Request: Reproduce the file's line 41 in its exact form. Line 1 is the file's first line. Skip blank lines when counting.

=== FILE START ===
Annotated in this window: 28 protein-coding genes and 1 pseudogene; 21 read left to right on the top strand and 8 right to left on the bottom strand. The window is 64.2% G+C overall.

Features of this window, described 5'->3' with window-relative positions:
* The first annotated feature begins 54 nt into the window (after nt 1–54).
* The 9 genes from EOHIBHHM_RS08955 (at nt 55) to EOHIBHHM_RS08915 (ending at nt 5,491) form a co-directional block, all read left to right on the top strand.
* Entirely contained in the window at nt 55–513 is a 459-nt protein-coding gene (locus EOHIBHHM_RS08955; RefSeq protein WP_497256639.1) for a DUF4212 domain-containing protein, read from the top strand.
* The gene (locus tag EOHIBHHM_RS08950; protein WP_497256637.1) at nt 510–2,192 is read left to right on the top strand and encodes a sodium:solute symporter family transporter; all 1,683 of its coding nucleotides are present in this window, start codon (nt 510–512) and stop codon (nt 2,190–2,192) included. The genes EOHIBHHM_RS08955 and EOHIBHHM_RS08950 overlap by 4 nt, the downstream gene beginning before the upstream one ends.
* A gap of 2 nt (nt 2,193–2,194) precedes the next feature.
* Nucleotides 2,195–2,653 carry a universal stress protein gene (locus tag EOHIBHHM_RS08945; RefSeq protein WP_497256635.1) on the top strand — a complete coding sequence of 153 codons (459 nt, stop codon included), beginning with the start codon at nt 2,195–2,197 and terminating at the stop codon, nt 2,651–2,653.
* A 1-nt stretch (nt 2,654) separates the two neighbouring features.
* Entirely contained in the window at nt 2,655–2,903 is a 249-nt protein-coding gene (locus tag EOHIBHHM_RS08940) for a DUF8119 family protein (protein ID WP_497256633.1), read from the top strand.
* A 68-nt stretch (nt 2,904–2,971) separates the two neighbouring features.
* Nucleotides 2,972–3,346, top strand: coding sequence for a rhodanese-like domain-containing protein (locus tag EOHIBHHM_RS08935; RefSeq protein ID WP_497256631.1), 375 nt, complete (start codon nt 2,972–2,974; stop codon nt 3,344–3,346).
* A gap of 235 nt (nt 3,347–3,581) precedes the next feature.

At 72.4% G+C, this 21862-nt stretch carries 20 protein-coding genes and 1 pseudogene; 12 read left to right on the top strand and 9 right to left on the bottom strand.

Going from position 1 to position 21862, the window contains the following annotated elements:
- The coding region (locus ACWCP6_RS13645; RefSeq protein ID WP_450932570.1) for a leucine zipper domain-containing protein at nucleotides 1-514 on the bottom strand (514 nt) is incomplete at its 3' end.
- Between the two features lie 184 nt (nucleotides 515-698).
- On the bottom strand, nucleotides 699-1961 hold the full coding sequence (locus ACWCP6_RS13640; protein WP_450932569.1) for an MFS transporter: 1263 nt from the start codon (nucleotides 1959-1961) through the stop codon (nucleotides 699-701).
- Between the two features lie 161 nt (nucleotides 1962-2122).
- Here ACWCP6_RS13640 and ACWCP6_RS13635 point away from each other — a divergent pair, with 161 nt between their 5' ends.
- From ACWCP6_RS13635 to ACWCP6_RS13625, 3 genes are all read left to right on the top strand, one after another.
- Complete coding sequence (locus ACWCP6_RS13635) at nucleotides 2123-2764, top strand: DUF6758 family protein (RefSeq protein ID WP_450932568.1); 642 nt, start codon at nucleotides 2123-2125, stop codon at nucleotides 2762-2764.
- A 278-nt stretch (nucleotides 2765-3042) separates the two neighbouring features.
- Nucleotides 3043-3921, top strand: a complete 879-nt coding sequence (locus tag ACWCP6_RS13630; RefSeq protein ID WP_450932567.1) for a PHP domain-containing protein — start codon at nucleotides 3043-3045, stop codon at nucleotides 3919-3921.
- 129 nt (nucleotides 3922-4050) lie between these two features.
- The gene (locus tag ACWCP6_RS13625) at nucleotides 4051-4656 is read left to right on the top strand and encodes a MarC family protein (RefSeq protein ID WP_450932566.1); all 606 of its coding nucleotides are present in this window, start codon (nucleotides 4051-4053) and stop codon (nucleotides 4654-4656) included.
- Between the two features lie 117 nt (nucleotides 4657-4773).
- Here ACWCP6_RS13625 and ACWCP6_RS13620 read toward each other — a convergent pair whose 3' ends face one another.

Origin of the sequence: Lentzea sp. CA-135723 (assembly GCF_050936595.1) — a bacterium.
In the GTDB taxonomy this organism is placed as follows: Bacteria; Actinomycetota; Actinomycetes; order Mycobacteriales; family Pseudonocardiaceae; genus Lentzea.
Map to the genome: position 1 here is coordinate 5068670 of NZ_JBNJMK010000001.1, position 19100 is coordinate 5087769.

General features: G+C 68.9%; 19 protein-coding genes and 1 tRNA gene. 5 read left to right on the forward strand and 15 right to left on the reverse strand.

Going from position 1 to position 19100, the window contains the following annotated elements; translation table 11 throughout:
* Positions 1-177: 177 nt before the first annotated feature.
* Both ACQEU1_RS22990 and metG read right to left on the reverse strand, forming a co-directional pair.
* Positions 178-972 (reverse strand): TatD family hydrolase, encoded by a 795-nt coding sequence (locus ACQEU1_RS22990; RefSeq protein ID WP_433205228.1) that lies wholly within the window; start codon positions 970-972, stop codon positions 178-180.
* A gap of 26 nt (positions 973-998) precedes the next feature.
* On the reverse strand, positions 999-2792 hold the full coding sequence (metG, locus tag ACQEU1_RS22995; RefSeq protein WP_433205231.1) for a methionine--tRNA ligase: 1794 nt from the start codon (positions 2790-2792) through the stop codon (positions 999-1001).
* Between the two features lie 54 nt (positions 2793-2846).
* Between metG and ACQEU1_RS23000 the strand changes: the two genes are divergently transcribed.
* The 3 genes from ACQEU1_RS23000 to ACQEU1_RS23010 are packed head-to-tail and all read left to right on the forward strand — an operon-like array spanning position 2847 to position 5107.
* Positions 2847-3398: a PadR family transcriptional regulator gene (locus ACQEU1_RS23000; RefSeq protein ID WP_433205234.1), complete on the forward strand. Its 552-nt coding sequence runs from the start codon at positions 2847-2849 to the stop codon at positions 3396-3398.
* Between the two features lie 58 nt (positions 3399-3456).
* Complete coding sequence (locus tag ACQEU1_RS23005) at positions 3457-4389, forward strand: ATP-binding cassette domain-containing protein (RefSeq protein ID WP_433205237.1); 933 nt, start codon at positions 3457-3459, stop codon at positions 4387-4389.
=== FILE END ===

* The 3 genes from ACQEU1_RS23000 to ACQEU1_RS23010 are packed head-to-tail and all read left to right on the forward strand — an operon-like array spanning position 2847 to position 5107.